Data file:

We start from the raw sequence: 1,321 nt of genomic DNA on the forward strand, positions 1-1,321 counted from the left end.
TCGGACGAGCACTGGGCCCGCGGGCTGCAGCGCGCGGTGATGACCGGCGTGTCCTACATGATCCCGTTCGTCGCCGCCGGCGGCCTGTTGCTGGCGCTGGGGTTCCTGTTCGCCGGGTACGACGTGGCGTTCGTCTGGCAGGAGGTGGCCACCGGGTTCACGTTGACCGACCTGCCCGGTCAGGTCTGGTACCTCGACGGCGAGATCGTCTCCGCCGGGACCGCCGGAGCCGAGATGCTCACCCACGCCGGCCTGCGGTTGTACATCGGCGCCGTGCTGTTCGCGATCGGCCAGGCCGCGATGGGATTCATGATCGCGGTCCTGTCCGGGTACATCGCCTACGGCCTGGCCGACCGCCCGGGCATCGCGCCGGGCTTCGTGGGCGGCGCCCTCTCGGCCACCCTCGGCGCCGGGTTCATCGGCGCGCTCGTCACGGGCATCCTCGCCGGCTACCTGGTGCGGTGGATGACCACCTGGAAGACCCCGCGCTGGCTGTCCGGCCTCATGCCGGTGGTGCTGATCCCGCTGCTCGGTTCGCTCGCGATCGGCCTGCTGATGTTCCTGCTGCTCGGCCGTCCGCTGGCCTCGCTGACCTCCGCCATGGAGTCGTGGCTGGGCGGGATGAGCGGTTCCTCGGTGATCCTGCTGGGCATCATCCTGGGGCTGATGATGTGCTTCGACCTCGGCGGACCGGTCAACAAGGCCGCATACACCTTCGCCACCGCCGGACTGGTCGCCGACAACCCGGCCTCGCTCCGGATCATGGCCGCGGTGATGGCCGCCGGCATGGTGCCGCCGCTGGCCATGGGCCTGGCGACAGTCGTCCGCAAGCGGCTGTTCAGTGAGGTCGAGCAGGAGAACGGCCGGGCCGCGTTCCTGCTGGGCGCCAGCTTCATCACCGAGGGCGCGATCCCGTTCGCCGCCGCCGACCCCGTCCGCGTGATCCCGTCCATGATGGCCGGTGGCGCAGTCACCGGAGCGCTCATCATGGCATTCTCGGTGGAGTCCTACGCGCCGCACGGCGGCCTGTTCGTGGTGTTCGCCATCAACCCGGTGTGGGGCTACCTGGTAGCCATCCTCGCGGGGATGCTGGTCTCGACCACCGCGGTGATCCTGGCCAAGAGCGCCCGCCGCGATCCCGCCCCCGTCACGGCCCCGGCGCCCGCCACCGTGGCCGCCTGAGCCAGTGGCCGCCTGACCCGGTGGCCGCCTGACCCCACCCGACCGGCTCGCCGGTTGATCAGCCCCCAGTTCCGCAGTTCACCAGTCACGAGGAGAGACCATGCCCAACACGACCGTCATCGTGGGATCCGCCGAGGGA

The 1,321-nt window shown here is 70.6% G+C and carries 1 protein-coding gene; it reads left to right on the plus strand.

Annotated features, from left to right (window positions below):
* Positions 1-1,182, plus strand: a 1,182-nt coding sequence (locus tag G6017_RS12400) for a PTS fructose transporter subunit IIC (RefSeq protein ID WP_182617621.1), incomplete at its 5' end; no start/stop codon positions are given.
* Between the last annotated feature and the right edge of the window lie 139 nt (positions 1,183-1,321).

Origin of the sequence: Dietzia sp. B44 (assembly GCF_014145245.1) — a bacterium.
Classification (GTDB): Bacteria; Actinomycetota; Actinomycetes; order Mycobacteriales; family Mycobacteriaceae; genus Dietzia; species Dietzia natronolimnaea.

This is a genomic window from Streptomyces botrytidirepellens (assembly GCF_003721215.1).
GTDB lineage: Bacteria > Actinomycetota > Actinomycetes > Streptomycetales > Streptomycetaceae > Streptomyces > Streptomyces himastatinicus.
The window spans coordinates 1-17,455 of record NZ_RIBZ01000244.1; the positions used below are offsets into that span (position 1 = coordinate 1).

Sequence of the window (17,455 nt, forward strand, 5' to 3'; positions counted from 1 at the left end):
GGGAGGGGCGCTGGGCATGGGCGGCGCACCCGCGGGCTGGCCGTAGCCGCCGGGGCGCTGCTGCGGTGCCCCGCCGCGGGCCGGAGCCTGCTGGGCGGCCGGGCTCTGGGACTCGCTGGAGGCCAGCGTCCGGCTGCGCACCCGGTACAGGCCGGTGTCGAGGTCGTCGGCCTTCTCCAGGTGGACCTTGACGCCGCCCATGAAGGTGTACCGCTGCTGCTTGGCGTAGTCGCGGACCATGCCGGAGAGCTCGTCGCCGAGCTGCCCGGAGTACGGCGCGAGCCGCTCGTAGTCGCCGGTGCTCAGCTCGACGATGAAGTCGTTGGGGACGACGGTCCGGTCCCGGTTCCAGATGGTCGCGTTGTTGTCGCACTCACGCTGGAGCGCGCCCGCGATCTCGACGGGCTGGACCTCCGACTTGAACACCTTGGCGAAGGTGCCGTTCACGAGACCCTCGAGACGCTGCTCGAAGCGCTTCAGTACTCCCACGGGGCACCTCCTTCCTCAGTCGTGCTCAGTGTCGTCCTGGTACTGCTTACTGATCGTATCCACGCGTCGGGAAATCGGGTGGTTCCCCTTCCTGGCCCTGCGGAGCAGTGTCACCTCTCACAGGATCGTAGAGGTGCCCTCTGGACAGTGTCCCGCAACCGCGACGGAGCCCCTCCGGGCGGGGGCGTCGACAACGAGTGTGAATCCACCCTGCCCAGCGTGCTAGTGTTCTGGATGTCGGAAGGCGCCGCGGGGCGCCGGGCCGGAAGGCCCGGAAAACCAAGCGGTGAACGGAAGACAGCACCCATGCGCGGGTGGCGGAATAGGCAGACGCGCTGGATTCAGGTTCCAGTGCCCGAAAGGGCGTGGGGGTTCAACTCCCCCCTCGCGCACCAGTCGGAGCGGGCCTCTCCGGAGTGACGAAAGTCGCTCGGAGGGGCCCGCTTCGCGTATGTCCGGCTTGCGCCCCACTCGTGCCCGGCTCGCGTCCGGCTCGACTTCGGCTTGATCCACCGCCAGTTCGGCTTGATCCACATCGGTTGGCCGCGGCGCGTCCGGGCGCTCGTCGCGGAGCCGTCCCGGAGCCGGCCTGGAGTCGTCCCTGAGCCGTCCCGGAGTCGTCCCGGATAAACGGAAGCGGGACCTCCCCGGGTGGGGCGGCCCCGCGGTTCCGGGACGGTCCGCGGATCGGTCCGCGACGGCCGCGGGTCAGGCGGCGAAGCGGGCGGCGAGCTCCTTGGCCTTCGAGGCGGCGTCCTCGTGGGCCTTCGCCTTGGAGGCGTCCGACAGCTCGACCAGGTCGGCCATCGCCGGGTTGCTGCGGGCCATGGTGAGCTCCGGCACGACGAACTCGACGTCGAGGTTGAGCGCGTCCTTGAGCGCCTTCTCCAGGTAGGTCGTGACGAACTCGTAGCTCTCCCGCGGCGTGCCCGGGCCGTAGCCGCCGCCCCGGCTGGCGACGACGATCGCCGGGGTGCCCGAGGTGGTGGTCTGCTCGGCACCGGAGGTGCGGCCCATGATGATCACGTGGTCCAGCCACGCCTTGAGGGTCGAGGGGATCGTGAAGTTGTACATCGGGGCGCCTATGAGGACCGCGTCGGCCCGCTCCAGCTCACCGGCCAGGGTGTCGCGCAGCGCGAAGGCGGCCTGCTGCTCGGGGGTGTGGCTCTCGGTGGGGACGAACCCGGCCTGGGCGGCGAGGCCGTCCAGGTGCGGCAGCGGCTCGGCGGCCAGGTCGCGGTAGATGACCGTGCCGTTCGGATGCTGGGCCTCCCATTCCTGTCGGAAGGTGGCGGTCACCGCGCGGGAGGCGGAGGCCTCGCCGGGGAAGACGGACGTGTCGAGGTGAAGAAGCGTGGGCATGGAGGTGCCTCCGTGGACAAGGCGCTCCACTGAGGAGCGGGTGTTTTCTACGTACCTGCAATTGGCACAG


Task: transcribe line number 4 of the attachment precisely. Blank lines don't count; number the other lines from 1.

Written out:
Annotated features, from left to right (window positions below):